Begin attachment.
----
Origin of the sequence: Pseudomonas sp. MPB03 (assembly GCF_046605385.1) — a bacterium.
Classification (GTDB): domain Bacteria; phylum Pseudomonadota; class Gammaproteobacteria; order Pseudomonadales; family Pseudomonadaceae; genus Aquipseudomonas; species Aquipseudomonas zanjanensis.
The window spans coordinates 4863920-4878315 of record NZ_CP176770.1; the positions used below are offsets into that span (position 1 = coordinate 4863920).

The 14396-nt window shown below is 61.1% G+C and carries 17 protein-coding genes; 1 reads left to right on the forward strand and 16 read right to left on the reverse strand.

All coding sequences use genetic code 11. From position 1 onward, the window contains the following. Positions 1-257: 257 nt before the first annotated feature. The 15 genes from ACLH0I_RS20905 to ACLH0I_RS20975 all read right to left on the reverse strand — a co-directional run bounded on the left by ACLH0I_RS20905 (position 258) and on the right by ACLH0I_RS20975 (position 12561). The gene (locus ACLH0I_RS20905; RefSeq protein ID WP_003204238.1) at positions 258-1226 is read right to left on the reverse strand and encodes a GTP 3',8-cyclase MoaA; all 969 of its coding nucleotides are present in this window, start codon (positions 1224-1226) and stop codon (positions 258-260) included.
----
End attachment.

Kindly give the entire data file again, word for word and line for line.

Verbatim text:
Origin of the sequence: Pseudomonas sp. MPB03 (assembly GCF_046605385.1) — a bacterium.
Classification (GTDB): domain Bacteria; phylum Pseudomonadota; class Gammaproteobacteria; order Pseudomonadales; family Pseudomonadaceae; genus Aquipseudomonas; species Aquipseudomonas zanjanensis.
The window spans coordinates 4863920-4878315 of record NZ_CP176770.1; the positions used below are offsets into that span (position 1 = coordinate 4863920).

The 14396-nt window shown below is 61.1% G+C and carries 17 protein-coding genes; 1 reads left to right on the forward strand and 16 read right to left on the reverse strand.

All coding sequences use genetic code 11. From position 1 onward, the window contains the following. Positions 1-257: 257 nt before the first annotated feature. The 15 genes from ACLH0I_RS20905 to ACLH0I_RS20975 all read right to left on the reverse strand — a co-directional run bounded on the left by ACLH0I_RS20905 (position 258) and on the right by ACLH0I_RS20975 (position 12561). The gene (locus ACLH0I_RS20905; RefSeq protein ID WP_003204238.1) at positions 258-1226 is read right to left on the reverse strand and encodes a GTP 3',8-cyclase MoaA; all 969 of its coding nucleotides are present in this window, start codon (positions 1224-1226) and stop codon (positions 258-260) included.